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Explain why there were such different reactions in the USA to the country's involvement in the conflict in Vietnamin the 1960s?

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Introduction

Explain why there were such different reactions in the USA to the country's involvement in the conflict in Vietnam in the 1960s? In the early sixties the American public opinion was very anti-communist thanks to conflict with Russia. This fear of communism was fuelled by the Domino Theory that said that if one country fell to communism so would all the surrounding countries. The country had also almost reached Nuclear War when the Cuban Missile Crisis occurred in 1962. The American public was very against the communist ideals and the cold war caused great patriotic feeling among the American people. The media coverage of the war was generally positive and very supportive of the American war effort. As the death count grew people started to ask themselves was this war really a war to defend freedom and democracy against Communist tyranny. ...read more.

Middle

The protests reached a peak in 1968, when the 'peaceniks' brandishing only 'flower power' exhorted everyone to 'make love, not war' The positive coverage of the war soon changed when the Vietcong planned a full frontal attack on the American forces striking 100 cities throughout the south of Vietnam. This onslaught was known as the Tet offensive. This attack changed the outlook on the war dramatically as it surprised the American public by its scale. From this point onwards the media started showing powerful images of the war. People started to find out the true horrors of the war as pictures such as the one of a American soldier cold bloodedly executing a member of the Vietcong in the middle of a Saigon street. As reports of atrocities spread the story of the My Lai massacre came about. The My Lai massacre occurred on the 16th March 1968 but was kept a secret until November1969. ...read more.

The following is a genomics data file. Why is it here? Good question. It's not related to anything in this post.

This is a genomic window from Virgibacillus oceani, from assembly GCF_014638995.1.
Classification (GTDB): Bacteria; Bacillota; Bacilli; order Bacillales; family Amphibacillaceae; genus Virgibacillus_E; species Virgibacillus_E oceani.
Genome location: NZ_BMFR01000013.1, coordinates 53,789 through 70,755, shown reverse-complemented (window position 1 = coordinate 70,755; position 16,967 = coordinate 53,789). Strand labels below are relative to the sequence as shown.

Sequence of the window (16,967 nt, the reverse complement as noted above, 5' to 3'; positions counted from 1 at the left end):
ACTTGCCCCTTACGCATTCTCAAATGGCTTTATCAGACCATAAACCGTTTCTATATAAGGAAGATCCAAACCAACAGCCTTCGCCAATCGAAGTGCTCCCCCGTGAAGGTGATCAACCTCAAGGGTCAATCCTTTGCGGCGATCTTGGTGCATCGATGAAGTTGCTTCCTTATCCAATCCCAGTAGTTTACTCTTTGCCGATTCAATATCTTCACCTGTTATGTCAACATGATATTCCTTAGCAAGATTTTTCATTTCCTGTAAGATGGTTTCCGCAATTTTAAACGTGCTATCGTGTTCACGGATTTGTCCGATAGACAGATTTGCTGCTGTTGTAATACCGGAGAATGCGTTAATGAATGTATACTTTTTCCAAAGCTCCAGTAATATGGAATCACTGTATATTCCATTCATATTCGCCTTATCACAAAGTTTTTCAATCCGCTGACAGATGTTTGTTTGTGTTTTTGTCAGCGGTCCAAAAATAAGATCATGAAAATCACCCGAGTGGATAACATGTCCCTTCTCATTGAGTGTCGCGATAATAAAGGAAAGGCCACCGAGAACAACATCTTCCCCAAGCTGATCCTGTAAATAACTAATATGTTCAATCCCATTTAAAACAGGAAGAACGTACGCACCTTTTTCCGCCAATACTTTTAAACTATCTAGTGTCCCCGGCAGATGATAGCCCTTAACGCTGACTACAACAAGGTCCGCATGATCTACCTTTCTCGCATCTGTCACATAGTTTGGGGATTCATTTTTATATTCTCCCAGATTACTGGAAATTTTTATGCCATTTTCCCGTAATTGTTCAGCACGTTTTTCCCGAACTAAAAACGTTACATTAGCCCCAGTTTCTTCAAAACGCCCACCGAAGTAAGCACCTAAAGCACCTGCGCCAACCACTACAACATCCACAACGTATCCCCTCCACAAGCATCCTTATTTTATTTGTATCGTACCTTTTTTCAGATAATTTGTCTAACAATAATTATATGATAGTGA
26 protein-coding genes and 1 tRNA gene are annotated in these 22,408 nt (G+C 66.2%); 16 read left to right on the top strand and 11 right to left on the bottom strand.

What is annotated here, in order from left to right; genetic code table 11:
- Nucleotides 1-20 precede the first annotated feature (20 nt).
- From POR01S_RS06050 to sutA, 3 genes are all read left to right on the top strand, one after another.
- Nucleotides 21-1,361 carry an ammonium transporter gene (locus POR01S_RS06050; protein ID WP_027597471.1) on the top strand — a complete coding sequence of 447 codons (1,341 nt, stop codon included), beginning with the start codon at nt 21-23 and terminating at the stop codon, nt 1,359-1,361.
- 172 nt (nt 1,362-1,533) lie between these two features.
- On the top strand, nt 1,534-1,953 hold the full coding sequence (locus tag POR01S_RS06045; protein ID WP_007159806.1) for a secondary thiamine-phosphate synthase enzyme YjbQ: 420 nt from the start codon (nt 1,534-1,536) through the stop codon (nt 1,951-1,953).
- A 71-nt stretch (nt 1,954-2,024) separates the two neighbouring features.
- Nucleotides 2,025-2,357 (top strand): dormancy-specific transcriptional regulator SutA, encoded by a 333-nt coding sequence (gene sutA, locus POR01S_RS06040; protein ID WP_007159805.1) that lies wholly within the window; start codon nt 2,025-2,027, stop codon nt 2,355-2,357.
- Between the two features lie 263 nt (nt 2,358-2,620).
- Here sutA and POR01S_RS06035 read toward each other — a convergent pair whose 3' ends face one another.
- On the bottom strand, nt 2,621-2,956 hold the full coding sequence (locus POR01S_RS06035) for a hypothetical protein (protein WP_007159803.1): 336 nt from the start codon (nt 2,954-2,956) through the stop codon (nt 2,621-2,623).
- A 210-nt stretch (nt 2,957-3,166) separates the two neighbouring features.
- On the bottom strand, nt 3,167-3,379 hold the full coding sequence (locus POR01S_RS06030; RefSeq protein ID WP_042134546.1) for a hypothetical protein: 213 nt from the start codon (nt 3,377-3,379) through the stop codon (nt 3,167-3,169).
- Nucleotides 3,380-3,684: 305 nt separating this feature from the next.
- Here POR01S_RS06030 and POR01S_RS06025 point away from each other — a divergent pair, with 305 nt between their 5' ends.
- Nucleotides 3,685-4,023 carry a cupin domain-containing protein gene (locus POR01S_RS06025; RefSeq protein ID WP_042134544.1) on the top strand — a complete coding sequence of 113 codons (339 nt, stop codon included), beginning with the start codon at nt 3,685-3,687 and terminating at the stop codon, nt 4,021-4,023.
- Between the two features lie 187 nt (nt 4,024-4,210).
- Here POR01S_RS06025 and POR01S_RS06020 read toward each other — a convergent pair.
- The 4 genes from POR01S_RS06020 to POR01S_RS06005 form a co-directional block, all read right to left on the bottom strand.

Conclusion

When the draft was introduced this caused huge upset among the youth forming the peace movement. When the black population were drafted to Vietnam, this caused upset among the civil rights movement. By the late sixties the majority of the American population was against the war but this was not all. There where still a minority of patriots who where resolutely behind the war. The Vietnam War was a part of history the public of the USA wanted to forget. From 1969 and with the election of a new president the American government became committed to ending the war. In 1971 a veteran's march in Washington was held where the soldiers ceremoniously disposed of their medals. The sixties was a time of change where the youth and the black population started to have there own say on politics and things that would have before been seen as being something that they weren't to be involved with. This change in the social structure formed the anti-war movement that ended the Vietnam War. ...read more.

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